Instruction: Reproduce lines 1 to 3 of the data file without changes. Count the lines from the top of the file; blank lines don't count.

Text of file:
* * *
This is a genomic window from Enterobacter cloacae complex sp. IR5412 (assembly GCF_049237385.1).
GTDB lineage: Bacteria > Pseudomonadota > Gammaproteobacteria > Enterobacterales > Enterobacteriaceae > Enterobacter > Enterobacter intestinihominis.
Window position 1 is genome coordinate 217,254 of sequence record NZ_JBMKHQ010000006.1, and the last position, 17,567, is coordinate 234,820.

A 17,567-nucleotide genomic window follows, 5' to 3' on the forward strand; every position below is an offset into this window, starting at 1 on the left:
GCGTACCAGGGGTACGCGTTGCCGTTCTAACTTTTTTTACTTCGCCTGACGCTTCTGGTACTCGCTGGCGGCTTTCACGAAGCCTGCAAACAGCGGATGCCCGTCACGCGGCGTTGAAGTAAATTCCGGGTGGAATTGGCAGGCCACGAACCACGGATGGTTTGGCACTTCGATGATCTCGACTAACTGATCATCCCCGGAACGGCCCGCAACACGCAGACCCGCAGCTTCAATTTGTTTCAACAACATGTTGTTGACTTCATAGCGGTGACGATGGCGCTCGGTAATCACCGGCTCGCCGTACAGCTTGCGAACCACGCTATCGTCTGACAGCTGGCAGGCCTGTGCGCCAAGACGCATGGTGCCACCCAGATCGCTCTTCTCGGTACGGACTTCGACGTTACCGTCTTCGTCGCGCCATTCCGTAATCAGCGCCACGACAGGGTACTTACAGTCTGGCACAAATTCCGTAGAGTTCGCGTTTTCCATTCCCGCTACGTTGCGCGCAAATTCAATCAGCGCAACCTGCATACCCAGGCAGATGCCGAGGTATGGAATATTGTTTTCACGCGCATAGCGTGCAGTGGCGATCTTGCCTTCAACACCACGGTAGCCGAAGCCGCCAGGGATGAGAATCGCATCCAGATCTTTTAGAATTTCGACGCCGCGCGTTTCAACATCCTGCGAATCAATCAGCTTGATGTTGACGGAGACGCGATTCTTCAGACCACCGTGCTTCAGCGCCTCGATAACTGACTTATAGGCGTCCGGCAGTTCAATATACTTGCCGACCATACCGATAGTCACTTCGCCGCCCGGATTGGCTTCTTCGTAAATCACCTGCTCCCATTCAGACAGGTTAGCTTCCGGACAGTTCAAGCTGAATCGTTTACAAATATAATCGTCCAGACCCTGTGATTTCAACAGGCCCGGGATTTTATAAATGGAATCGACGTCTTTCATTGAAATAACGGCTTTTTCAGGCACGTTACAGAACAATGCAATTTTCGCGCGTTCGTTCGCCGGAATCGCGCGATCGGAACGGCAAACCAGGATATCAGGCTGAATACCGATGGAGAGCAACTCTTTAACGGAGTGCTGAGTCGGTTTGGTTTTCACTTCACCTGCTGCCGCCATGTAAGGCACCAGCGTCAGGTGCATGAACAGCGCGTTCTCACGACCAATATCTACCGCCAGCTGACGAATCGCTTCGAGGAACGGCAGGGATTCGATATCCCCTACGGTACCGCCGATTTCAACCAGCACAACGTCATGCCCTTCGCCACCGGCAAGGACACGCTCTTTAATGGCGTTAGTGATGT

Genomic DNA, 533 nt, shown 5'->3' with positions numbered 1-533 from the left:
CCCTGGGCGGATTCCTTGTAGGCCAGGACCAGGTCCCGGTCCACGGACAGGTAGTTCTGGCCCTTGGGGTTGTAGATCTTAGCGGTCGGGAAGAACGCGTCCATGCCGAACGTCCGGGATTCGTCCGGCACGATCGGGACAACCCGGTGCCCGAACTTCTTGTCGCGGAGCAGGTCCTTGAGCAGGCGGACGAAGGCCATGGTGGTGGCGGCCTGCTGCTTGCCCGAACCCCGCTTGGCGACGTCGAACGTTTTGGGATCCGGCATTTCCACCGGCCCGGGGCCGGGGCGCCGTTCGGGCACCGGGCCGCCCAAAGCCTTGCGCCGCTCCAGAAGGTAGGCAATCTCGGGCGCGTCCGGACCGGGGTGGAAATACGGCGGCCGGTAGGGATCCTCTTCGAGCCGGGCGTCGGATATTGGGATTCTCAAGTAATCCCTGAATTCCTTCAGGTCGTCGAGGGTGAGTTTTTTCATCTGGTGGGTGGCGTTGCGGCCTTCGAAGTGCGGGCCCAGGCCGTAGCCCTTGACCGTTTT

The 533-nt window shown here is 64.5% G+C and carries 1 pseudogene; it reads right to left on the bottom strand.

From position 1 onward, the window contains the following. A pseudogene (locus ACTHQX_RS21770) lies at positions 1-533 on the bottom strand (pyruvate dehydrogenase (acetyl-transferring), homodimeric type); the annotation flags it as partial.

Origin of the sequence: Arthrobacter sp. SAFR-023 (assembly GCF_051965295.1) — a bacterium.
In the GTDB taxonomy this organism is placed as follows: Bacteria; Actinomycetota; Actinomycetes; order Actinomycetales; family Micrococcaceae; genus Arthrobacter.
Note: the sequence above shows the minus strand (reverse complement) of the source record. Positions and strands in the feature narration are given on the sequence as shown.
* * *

This is a genomic window from Enterobacter cloacae complex sp. IR5412 (assembly GCF_049237385.1).
GTDB lineage: Bacteria > Pseudomonadota > Gammaproteobacteria > Enterobacterales > Enterobacteriaceae > Enterobacter > Enterobacter intestinihominis.
Window position 1 is genome coordinate 217,254 of sequence record NZ_JBMKHQ010000006.1, and the last position, 17,567, is coordinate 234,820.